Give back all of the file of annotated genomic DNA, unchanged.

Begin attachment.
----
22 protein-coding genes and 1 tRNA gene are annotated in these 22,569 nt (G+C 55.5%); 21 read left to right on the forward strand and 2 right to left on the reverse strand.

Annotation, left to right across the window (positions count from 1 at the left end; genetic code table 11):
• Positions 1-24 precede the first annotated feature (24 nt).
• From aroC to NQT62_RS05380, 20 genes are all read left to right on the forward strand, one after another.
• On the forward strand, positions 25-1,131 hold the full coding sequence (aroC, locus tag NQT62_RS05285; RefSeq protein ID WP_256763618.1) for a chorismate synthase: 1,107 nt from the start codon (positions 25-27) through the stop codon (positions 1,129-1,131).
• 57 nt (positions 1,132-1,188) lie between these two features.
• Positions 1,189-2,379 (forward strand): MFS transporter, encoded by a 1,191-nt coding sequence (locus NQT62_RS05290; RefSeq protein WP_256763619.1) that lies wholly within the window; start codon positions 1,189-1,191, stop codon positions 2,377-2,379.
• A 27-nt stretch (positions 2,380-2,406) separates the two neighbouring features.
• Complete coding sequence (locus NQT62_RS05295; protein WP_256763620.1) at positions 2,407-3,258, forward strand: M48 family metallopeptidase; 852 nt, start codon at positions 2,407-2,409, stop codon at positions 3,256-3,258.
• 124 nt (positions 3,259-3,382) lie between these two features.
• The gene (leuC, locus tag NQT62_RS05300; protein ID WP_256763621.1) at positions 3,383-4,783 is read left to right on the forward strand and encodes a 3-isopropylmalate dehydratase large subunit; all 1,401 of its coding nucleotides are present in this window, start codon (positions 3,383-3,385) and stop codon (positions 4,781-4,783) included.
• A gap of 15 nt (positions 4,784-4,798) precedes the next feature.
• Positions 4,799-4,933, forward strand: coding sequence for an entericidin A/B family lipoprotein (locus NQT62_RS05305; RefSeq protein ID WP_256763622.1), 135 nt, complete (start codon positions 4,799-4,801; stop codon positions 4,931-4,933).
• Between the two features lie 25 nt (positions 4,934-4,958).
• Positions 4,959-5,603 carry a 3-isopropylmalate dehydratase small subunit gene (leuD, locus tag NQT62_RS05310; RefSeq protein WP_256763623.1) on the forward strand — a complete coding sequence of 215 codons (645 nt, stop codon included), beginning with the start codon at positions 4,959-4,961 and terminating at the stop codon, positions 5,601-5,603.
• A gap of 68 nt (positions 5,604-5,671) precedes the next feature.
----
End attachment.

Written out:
22 protein-coding genes and 1 tRNA gene are annotated in these 22,569 nt (G+C 55.5%); 21 read left to right on the forward strand and 2 right to left on the reverse strand.

Annotation, left to right across the window (positions count from 1 at the left end; genetic code table 11):
• Positions 1-24 precede the first annotated feature (24 nt).
• From aroC to NQT62_RS05380, 20 genes are all read left to right on the forward strand, one after another.
• On the forward strand, positions 25-1,131 hold the full coding sequence (aroC, locus tag NQT62_RS05285; RefSeq protein ID WP_256763618.1) for a chorismate synthase: 1,107 nt from the start codon (positions 25-27) through the stop codon (positions 1,129-1,131).
• 57 nt (positions 1,132-1,188) lie between these two features.
• Positions 1,189-2,379 (forward strand): MFS transporter, encoded by a 1,191-nt coding sequence (locus NQT62_RS05290; RefSeq protein WP_256763619.1) that lies wholly within the window; start codon positions 1,189-1,191, stop codon positions 2,377-2,379.
• A 27-nt stretch (positions 2,380-2,406) separates the two neighbouring features.
• Complete coding sequence (locus NQT62_RS05295; protein WP_256763620.1) at positions 2,407-3,258, forward strand: M48 family metallopeptidase; 852 nt, start codon at positions 2,407-2,409, stop codon at positions 3,256-3,258.
• 124 nt (positions 3,259-3,382) lie between these two features.
• The gene (leuC, locus tag NQT62_RS05300; protein ID WP_256763621.1) at positions 3,383-4,783 is read left to right on the forward strand and encodes a 3-isopropylmalate dehydratase large subunit; all 1,401 of its coding nucleotides are present in this window, start codon (positions 3,383-3,385) and stop codon (positions 4,781-4,783) included.
• A gap of 15 nt (positions 4,784-4,798) precedes the next feature.
• Positions 4,799-4,933, forward strand: coding sequence for an entericidin A/B family lipoprotein (locus NQT62_RS05305; RefSeq protein ID WP_256763622.1), 135 nt, complete (start codon positions 4,799-4,801; stop codon positions 4,931-4,933).
• Between the two features lie 25 nt (positions 4,934-4,958).
• Positions 4,959-5,603 carry a 3-isopropylmalate dehydratase small subunit gene (leuD, locus tag NQT62_RS05310; RefSeq protein WP_256763623.1) on the forward strand — a complete coding sequence of 215 codons (645 nt, stop codon included), beginning with the start codon at positions 4,959-4,961 and terminating at the stop codon, positions 5,601-5,603.
• A gap of 68 nt (positions 5,604-5,671) precedes the next feature.